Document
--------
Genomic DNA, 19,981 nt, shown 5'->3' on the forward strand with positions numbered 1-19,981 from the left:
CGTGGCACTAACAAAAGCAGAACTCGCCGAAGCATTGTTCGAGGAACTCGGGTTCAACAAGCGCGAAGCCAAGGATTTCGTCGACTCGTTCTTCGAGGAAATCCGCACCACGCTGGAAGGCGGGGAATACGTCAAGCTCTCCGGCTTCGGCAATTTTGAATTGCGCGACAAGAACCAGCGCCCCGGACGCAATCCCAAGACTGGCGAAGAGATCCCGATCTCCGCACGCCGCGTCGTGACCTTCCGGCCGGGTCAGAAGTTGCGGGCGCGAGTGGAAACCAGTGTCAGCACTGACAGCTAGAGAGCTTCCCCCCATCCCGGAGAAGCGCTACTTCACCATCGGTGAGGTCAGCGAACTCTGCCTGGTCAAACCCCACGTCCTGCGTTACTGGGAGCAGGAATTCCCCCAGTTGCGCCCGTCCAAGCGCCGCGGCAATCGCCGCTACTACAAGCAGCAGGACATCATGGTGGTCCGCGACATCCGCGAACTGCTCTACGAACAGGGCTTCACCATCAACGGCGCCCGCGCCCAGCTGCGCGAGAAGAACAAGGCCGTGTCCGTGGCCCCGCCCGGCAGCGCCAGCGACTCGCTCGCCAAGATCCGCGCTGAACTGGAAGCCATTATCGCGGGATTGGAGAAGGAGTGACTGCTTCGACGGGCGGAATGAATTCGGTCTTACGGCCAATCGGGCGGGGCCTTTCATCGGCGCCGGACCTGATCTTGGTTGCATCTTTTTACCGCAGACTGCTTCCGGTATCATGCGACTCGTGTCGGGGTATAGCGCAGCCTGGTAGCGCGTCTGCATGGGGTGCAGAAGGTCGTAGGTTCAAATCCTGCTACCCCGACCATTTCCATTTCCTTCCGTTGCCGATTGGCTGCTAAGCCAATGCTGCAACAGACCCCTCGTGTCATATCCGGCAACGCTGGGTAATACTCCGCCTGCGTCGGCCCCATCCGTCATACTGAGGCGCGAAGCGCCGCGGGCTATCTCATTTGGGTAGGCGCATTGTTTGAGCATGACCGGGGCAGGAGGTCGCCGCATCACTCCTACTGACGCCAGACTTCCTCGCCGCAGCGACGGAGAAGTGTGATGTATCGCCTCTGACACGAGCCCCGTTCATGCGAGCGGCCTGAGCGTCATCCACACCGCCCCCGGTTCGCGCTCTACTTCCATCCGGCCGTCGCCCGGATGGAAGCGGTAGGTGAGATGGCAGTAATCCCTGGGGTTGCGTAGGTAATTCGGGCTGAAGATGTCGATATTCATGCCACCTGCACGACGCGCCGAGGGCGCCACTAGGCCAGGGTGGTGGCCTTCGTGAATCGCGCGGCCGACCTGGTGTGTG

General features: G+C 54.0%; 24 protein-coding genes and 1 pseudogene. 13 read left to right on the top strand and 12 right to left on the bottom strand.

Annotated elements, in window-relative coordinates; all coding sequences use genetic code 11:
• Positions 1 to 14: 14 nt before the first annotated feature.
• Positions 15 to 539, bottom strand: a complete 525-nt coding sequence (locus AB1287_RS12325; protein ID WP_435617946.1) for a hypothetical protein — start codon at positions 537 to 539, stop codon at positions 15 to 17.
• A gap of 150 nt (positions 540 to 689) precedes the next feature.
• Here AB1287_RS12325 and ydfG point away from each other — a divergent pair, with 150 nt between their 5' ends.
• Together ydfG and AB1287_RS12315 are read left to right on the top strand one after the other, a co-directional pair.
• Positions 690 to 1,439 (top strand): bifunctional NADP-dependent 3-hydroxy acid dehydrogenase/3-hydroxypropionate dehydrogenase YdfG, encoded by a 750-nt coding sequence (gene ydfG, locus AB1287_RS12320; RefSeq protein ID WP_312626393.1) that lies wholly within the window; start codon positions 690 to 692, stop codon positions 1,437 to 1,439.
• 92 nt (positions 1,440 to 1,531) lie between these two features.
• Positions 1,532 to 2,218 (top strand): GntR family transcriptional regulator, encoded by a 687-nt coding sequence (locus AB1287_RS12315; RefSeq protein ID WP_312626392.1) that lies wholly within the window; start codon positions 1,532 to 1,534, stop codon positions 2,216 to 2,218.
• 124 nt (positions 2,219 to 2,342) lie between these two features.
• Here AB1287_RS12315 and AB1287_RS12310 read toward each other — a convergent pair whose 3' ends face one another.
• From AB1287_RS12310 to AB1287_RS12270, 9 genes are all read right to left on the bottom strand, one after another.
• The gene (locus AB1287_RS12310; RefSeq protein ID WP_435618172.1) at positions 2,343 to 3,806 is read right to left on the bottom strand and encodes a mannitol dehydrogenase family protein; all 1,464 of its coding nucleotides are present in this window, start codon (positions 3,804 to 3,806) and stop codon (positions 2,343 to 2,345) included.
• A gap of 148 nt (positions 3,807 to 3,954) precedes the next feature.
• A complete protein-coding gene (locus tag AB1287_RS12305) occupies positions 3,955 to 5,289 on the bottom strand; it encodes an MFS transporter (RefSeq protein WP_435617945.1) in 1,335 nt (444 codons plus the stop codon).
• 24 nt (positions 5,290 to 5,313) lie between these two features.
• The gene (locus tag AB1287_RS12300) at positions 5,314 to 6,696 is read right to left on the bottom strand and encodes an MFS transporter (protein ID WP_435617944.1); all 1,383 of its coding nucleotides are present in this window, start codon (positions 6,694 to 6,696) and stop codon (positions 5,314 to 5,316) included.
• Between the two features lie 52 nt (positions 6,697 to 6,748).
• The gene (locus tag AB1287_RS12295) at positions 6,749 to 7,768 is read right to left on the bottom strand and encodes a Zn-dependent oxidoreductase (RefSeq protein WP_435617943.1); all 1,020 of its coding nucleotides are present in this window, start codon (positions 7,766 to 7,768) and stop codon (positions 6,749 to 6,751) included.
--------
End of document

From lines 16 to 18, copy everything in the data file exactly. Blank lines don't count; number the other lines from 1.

• The gene (locus AB1287_RS12310; RefSeq protein ID WP_435618172.1) at positions 2,343 to 3,806 is read right to left on the bottom strand and encodes a mannitol dehydrogenase family protein; all 1,464 of its coding nucleotides are present in this window, start codon (positions 3,804 to 3,806) and stop codon (positions 2,343 to 2,345) included.
• A gap of 148 nt (positions 3,807 to 3,954) precedes the next feature.
• A complete protein-coding gene (locus tag AB1287_RS12305) occupies positions 3,955 to 5,289 on the bottom strand; it encodes an MFS transporter (RefSeq protein WP_435617945.1) in 1,335 nt (444 codons plus the stop codon).